As a standard, when our 3iab (product manager, design lead, and research lead) is doing discovery for a new product or feature, one of the first things I do is to schedule meetings with leads from product marketing, sales, customer service, technical support, and relationship management. My motivation is that each of these team members will help us understand customers’ needs, if market research is already completed, competitive analysis, product playbook and the marketplace.

The product marketing lead will assist us in knowing what the new product or feature story to the market will be and the value proposition. In addition to harnessing research and marketplace information to explore user insights, we explore new use cases. The sales lead is acquainted with the vernacular of customers. Consequently, they can support us in our exploration endeavours by providing a thorough understanding of how the new product or feature stacks up in the marketplace and a strategic perspective of the business.

Because they speak to prospective and existing customers, they have a tremendous amount of information concerning who will buy and who would not buy the new product or engage with the new feature and why.

Meeting with leads from customer service, technical support, and relationship management teams will produce excellent results because they are closer to customers and genuinely comprehend the customer's pain points and needs from onboarding to servicing. They can provide additional requirements and introductions to power users when we are ready for in-person interviews and focus groups.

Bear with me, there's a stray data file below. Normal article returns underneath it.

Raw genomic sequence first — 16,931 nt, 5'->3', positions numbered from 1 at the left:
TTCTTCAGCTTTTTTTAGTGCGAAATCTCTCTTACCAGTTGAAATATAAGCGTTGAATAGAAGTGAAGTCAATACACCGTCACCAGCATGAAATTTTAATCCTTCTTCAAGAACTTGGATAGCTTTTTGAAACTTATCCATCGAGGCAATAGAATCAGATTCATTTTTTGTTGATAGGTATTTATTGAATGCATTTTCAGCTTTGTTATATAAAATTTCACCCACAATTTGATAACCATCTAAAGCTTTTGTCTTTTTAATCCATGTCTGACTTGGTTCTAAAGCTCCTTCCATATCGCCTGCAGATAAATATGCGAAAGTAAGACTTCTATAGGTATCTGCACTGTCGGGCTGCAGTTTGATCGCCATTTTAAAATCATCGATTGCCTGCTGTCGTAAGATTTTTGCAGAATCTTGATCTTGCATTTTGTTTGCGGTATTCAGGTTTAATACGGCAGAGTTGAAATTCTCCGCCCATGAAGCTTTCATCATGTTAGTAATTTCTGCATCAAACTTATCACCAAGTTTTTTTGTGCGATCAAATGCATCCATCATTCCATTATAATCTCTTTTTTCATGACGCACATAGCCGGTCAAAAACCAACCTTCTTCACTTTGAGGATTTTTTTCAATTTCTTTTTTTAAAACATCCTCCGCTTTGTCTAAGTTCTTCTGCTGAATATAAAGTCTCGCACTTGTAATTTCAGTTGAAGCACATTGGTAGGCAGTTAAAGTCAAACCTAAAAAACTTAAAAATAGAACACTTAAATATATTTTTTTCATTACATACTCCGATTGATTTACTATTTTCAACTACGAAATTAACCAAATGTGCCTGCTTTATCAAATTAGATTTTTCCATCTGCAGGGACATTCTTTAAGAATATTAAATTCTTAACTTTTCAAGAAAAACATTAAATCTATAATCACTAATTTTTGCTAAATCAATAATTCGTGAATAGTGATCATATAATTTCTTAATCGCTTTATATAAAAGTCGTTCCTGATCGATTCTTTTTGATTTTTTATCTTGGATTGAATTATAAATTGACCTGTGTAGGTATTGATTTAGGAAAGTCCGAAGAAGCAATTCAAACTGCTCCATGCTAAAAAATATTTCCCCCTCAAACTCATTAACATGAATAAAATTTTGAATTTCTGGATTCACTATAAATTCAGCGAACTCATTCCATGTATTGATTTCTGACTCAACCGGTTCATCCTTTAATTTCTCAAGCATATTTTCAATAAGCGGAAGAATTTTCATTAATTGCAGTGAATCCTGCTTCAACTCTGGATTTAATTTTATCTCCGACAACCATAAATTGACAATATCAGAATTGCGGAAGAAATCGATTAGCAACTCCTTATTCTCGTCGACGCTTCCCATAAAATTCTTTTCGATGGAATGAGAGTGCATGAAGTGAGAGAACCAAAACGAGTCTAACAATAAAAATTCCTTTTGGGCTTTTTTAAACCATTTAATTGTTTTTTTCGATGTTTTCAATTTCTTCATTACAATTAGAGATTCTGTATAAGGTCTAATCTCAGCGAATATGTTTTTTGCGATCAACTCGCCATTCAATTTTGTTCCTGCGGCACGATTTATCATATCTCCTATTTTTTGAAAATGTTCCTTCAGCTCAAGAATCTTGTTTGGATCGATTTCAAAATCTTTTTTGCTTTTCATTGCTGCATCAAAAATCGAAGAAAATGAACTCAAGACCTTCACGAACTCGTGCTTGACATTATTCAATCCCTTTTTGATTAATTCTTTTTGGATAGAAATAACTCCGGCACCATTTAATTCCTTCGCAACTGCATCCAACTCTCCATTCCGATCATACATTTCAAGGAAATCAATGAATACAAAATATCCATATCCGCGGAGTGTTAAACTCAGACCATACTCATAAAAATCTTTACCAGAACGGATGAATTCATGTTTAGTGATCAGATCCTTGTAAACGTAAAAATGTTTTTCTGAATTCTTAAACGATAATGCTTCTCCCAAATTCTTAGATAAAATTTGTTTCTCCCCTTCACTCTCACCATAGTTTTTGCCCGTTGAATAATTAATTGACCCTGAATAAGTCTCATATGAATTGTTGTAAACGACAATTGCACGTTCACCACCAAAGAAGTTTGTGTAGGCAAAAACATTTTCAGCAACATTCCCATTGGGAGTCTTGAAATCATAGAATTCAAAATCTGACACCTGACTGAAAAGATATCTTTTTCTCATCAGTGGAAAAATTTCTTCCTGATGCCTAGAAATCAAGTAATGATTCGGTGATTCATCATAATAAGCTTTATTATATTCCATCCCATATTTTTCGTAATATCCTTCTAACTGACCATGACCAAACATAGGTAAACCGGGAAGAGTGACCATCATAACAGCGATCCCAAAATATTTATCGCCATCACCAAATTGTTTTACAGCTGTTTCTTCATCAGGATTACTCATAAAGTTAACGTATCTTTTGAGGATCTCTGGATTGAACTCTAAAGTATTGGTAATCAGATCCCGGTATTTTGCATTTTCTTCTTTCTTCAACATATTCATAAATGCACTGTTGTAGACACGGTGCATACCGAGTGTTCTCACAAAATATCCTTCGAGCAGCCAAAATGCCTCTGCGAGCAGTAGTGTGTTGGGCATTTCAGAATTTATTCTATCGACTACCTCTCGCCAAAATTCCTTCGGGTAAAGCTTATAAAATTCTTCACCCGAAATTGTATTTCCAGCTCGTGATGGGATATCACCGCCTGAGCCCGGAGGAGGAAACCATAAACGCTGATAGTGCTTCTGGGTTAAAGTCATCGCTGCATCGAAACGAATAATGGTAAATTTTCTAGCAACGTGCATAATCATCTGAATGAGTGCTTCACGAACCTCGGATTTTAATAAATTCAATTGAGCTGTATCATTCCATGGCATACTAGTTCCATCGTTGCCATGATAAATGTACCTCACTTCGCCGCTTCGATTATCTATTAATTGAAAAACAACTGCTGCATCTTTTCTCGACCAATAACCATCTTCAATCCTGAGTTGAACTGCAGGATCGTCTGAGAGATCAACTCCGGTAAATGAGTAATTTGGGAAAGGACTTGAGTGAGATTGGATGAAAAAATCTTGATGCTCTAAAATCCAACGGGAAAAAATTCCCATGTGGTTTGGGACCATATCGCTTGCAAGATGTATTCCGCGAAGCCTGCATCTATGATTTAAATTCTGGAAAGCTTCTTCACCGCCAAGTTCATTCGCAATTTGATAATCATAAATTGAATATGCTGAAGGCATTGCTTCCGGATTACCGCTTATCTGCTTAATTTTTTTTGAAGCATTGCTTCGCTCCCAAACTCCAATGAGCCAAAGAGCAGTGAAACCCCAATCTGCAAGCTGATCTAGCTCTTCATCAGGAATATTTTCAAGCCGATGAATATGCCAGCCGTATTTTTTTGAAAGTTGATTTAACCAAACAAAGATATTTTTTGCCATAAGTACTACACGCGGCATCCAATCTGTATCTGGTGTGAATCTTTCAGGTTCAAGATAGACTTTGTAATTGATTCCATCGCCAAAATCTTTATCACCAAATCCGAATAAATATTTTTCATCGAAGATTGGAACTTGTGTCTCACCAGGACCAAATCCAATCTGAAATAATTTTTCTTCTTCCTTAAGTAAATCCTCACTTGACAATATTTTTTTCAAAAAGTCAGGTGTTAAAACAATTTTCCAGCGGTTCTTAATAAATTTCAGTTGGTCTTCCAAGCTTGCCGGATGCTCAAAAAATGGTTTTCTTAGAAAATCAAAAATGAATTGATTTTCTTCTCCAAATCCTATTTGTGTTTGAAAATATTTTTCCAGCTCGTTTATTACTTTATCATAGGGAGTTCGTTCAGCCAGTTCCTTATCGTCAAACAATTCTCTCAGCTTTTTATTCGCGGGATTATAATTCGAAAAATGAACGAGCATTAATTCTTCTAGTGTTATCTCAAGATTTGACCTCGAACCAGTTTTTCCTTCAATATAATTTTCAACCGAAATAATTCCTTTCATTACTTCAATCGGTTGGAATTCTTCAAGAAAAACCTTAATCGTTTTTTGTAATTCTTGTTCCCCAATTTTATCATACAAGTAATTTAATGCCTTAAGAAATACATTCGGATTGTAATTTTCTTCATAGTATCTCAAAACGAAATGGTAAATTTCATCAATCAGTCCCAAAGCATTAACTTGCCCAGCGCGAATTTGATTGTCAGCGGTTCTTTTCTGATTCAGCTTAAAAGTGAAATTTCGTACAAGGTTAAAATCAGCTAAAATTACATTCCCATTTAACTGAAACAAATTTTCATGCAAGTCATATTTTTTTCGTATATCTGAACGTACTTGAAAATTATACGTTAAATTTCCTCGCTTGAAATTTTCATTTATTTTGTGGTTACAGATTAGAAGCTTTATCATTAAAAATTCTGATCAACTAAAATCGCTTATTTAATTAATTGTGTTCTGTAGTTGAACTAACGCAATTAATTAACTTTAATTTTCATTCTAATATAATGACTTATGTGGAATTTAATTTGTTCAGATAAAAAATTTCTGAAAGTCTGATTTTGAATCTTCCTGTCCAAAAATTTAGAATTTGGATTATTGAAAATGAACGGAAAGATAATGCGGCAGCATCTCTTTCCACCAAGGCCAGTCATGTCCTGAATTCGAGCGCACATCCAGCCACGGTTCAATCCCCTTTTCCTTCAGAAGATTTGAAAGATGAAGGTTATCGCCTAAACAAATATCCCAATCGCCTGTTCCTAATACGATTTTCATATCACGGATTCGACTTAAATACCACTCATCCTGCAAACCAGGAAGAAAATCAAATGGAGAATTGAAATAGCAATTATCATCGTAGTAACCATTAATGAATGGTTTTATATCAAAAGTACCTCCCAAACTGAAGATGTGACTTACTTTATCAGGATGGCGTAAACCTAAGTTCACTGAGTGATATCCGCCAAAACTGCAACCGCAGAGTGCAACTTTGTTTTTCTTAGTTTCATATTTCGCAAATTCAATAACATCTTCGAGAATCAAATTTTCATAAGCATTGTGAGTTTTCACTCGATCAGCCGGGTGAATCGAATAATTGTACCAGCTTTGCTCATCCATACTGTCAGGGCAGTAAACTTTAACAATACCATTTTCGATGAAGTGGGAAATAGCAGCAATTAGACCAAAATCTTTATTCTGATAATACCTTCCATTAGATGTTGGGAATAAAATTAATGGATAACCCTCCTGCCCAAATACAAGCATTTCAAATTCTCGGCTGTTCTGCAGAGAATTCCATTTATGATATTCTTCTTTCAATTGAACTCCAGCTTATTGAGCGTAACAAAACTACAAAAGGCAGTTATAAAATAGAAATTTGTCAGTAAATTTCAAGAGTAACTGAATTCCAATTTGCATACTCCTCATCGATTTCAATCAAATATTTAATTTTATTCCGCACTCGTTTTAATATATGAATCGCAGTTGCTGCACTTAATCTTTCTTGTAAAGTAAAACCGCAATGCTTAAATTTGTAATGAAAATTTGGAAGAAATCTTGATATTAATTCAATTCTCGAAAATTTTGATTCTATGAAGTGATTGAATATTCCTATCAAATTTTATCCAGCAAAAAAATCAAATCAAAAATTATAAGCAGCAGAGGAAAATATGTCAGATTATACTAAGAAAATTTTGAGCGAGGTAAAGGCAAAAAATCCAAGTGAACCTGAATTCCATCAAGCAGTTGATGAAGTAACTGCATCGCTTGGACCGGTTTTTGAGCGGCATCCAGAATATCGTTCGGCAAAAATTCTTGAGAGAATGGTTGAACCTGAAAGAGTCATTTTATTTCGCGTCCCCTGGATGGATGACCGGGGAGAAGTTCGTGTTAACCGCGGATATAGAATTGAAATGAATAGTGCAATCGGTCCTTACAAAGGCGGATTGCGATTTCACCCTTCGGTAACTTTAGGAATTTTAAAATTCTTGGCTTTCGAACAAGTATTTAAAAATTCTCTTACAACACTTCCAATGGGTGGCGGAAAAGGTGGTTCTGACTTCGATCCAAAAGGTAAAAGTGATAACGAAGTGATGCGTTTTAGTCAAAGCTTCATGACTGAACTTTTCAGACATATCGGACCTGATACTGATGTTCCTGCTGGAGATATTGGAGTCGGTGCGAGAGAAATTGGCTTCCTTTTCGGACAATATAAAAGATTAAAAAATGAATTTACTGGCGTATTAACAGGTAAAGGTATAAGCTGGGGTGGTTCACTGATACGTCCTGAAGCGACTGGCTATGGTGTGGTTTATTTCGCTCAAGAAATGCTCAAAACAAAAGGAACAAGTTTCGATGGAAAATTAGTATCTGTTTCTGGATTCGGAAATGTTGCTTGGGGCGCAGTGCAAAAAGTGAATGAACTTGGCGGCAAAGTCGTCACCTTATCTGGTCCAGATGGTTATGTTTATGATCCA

Non-Customer-Facing Teams Have a Lot to Say

Pertaining to non-customer-facing colleagues, whether our team is building a new product or feature, I make it a point to schedule meetings with our data scientist, pricing team, and customer billing teams. These teams enable our 3iab to ascertain supplementary requirements that might be needed.

The data scientist leads, and I will utilize data to make our determinations and specific performance indicators in order to gauge the effect of those choices. The collaboration will lead to understanding what metrics we want to track for the new product or feature, such as customer satisfaction, adoption, engagement, cost reduction, growth, etc.

If there is no instrumentation, adding the creation of them to the requirements and producing a dashboard so that all stakeholders in the organization can get access to the metrics. Partnership with the pricing team to find out what our competitors are charging and the go-to-market pricing. Additionally, if the product or feature will be an add-on item, the customer billing team will assist us in establishing if we need to add the ability to enable it in the settings or somewhere else.